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Police Leaders must Walk the Walk (Police Pursuit Driving)

Published in the Orlando Sentinel "My Word" Column on February 19,2012. Police policies lay the groundwork for the culture of a police department. Police executives must be sure that they are reinforcing the agencies polices and not substituting an underground culture. Police pursuits and police driving in general is dangerous to the public and the police officers. Police leaders must not only examine their policies on a routine basis but should reexamine the practices and customs as well.

Police officers are given an enormous amount of power and wide latitude in the performance of their duties. As a result, they are scrutinized by the community, the courts, and hopefully by their own agency. I say hopefully because we cannot take that for granted; the level of oversight and adherence to sound policies can vary from agency to agency.

As I read the Orlando Sentinel’s article on police crashes, I was reminded that the police administrator establishes a culture within the agency and is responsible for ensuring that the policies reflect that culture. Through the help of accreditation standards, most law enforcement agencies in Florida possess adequate policies and procedures to operate a modern day law enforcement agency.

However, writing polices to guide police personnel is only the first step of a three step process required to ensure that the members understand the administrators vision as well as the culture of the agency. The next step involves training on those policies and finally the reinforcement of those polices through appropriate monitoring.

Training is easy to do and in most cases done very well by our law enforcement agencies. The third step is not so easy and is the most important part of building and maintaining a sound organization. This is where we see the the true culture of the department and understand the vision or in some case, underlying vision of the agency’s leadership.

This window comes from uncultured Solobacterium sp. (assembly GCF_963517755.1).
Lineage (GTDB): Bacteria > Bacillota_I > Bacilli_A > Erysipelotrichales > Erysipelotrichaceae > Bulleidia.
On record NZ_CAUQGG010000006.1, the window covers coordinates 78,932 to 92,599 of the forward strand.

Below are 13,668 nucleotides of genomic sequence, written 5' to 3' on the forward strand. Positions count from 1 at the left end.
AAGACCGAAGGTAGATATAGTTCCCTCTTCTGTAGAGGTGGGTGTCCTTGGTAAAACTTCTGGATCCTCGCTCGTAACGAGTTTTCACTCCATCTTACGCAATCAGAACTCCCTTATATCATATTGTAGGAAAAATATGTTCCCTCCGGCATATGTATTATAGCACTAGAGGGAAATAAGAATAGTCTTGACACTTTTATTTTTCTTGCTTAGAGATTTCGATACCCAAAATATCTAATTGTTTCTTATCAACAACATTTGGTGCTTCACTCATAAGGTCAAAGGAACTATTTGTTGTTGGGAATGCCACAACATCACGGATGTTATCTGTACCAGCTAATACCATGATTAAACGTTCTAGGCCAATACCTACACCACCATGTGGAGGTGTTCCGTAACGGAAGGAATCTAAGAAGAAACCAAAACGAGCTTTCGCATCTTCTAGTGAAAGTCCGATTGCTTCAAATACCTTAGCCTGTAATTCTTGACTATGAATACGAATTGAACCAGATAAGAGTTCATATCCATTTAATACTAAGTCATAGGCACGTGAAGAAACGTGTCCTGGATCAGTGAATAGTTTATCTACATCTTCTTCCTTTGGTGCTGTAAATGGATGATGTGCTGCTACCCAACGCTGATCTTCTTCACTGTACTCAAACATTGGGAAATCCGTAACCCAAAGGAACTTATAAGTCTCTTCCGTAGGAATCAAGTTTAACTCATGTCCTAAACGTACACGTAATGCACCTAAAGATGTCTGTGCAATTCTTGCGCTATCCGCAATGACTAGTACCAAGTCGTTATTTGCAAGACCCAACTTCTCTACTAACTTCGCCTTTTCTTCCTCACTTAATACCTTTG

Without reinforcement, the employees will quickly learn that the agency doesn’t really expect them to follow certain policies but rather follow the informal customs and practices of the agency. This is exemplified in an agency that has a strict pursuit policy or driving policy but has a poor record of holding officers accountable for violating those strict policies.

This underground administrative structure is not only dangerous for the community but is also dangerous for the law enforcement officer. Mixed messages can get innocent bystanders hurt as well as the officers who believe that they are doing the right thing. Policing is dangerous enough and the agencies chief executives need to be sure that they are doing everything in their power to protect the public.

It’s time for our law enforcement administrators to take an introspective look and decide if they are really walking the walk or if they are just giving it a wink and a nod. Protecting human lives is job number one for law enforcement and any behavior that undermines that critical mission cannot be tolerated.

By Charles (Chuck) Drago - Drago Professional Consultants
Police Practices Consultant and Expert Witness
ABOUT THE AUTHOR: Chuck Drago , Police Practices Consultant
Chuck Drago is a former police chief with 35 years of law enforcement experience including service as the senior law enforcement advisor to the Governor of Florida. Chuck currently is the President of Drago Professional Consultants and provides police practices consulting and litigation support for attorneys, businesses and government.

Copyright Charles (Chuck) Drago - Drago Professional Consultants

Disclaimer: While every effort has been made to ensure the accuracy of this publication, it is not intended to provide legal advice as individual situations will differ and should be discussed with an expert and/or lawyer.For specific technical or legal advice on the information provided and related topics, please contact the author.

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